But First Be Useful

It is often better to be useful than to be yourself.

Very few people are born with such extraordinary talent and charisma that their path to being heard, seen, and respected is easy or free of obstacles. Contrary to what we are often told, most of us cannot simply be ourselves and expect to get anywhere in life. Instead, we have to prove ourselves. We have to prove that we have good ideas, that we can do good work, that we can work well with and for others, and that our ideas and our work have real, practical value to those we work with or for.

There is no promise in this world of being liked or accepted by others. Even if we live in a country where we are free to express ourselves and pursue our interests, nothing guarantees that others will actually accept those views or that we can earn a living pursuing the things that interest us. If, however, we begin by being useful in some way, it is much more likely that the people we are useful to will consider or even seek out our perspective and possibly even support our interests.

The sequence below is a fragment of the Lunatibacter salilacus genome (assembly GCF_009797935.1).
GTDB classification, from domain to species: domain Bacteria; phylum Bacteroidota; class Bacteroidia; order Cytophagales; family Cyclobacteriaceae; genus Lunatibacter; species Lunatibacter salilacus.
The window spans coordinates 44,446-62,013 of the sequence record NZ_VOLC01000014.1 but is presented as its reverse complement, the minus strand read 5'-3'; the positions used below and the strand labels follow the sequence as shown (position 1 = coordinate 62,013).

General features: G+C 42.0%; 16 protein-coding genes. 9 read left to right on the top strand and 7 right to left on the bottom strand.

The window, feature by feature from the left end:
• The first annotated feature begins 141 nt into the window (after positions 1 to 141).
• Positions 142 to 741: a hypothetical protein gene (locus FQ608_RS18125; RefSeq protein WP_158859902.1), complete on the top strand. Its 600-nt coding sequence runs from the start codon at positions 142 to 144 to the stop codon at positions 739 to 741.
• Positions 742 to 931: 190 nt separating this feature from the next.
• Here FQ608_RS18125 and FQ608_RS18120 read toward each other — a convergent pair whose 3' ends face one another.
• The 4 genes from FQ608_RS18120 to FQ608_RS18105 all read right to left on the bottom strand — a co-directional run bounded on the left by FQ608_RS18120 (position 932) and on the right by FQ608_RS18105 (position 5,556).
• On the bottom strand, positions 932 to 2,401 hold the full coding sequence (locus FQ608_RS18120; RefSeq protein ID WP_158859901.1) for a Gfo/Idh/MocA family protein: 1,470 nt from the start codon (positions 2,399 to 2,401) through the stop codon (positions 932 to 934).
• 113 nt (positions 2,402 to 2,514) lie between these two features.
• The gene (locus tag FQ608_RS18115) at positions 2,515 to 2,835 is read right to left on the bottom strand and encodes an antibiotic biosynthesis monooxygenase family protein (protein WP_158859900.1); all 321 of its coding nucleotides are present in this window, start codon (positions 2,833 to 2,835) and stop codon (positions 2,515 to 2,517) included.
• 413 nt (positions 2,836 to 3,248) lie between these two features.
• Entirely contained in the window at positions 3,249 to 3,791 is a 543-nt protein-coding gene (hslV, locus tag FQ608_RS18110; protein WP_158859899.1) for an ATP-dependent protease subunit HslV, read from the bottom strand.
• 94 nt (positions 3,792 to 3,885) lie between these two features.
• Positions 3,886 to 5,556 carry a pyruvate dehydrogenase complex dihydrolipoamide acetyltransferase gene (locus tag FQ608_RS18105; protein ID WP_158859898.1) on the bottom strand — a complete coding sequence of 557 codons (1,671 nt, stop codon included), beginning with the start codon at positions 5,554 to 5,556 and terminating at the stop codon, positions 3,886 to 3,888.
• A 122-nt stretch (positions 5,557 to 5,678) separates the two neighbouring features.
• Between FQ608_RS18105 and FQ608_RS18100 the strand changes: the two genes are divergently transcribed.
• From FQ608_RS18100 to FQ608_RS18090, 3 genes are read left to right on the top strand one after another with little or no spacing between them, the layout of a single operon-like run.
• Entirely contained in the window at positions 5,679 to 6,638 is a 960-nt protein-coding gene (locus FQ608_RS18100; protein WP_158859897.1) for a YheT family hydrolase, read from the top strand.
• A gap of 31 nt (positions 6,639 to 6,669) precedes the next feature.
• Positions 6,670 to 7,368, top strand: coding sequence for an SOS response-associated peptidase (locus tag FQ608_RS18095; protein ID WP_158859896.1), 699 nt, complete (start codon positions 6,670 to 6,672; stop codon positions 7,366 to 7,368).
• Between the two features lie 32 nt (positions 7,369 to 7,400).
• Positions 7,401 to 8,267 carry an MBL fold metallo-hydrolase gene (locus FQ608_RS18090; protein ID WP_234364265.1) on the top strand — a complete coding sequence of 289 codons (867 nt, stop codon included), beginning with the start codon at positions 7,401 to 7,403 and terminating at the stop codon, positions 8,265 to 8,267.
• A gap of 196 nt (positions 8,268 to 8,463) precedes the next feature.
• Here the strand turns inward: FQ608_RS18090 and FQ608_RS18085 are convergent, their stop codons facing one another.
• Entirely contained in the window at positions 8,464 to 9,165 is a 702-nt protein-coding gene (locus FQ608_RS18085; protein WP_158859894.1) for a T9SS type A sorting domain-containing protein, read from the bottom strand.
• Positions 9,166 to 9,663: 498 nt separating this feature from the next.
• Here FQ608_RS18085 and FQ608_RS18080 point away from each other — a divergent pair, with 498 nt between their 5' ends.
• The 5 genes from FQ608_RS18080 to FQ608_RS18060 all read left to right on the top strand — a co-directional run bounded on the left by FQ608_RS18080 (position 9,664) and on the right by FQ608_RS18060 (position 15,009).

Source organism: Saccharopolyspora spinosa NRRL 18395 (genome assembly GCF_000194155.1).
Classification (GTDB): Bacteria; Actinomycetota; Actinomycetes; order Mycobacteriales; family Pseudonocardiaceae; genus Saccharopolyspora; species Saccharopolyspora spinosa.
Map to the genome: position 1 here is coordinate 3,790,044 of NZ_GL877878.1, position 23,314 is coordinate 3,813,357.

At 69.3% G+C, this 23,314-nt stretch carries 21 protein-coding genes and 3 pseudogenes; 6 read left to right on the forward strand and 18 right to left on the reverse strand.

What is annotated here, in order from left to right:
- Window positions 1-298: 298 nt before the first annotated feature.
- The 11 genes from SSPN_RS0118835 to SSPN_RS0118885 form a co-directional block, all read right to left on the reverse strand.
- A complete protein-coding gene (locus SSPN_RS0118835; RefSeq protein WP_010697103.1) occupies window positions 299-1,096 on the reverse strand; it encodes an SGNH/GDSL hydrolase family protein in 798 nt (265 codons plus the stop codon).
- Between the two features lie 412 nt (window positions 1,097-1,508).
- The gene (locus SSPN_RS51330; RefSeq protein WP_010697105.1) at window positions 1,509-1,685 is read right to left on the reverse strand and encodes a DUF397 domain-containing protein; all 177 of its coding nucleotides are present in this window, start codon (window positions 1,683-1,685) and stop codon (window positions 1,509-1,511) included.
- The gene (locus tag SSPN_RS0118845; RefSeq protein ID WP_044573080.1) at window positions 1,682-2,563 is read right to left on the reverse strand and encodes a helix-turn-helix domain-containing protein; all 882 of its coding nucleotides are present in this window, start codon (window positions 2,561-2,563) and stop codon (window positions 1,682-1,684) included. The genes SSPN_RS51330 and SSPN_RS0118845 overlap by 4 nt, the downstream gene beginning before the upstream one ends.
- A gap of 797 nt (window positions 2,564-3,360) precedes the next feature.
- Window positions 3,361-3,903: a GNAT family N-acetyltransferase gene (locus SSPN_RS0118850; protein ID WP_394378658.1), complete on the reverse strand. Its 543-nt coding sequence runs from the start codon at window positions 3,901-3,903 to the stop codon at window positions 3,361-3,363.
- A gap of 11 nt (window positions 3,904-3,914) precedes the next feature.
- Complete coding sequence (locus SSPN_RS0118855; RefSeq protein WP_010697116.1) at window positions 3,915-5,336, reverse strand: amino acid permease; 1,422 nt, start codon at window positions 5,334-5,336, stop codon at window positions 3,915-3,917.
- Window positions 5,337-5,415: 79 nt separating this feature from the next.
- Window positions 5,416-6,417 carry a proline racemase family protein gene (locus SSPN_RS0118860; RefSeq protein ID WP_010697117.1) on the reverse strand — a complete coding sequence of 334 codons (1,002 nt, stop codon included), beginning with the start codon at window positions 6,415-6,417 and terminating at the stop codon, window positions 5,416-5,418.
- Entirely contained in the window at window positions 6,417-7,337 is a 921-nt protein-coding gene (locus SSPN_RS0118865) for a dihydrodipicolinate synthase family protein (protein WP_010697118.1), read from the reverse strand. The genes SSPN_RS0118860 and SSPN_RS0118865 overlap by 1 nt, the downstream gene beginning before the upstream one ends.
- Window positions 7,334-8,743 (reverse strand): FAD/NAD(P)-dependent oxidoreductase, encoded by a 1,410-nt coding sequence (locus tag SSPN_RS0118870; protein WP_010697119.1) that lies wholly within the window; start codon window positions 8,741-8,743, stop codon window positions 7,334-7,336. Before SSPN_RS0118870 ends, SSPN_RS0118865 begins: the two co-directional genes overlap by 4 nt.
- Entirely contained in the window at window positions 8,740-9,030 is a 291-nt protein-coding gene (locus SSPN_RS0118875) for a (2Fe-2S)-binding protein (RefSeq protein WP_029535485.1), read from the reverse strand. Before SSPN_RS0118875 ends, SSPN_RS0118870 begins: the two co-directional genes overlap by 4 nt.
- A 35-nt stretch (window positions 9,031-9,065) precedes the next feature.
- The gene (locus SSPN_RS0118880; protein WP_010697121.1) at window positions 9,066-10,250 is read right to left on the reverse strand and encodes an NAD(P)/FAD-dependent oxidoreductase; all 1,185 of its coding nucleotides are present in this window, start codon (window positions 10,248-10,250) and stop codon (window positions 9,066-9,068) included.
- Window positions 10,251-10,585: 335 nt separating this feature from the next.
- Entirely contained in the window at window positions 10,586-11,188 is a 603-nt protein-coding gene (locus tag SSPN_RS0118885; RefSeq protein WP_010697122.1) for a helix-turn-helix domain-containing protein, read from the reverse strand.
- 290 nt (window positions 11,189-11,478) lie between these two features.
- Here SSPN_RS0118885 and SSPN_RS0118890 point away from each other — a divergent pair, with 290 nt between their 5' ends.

Even being useful does not guarantee that our opinions or interests will be valued, but if we are not useful, it is all but certain that they won’t be. This should not require us to pretend to be someone else, to sell out, or to do work that violates our morality or integrity, but a useful version of ourselves will get much farther in life than a useless one.

Think of usefulness like practice. The more we practice being useful, the more we understand what people need and how the world works. In this way, usefulness is the practical manifestation of empathy. Usefulness gives us space in our relationships to develop our ideas, skills, and interests in such a way that, when we have something unique to say or to offer the world, we will be more likely to be seen, heard, and accepted because we have already proven ourselves.


Holistic Budo: As it is in budo, so too it is in life. As it is in life, so too it is in budo.

-Robert Van Valkenburgh is co-founder of Taikyoku Mind & Body, Severna Park’s Holistic Chamber of Commerce, and Kogen Dojo where he teaches Taikyoku Budo and Brazilian Jiu-Jitsu

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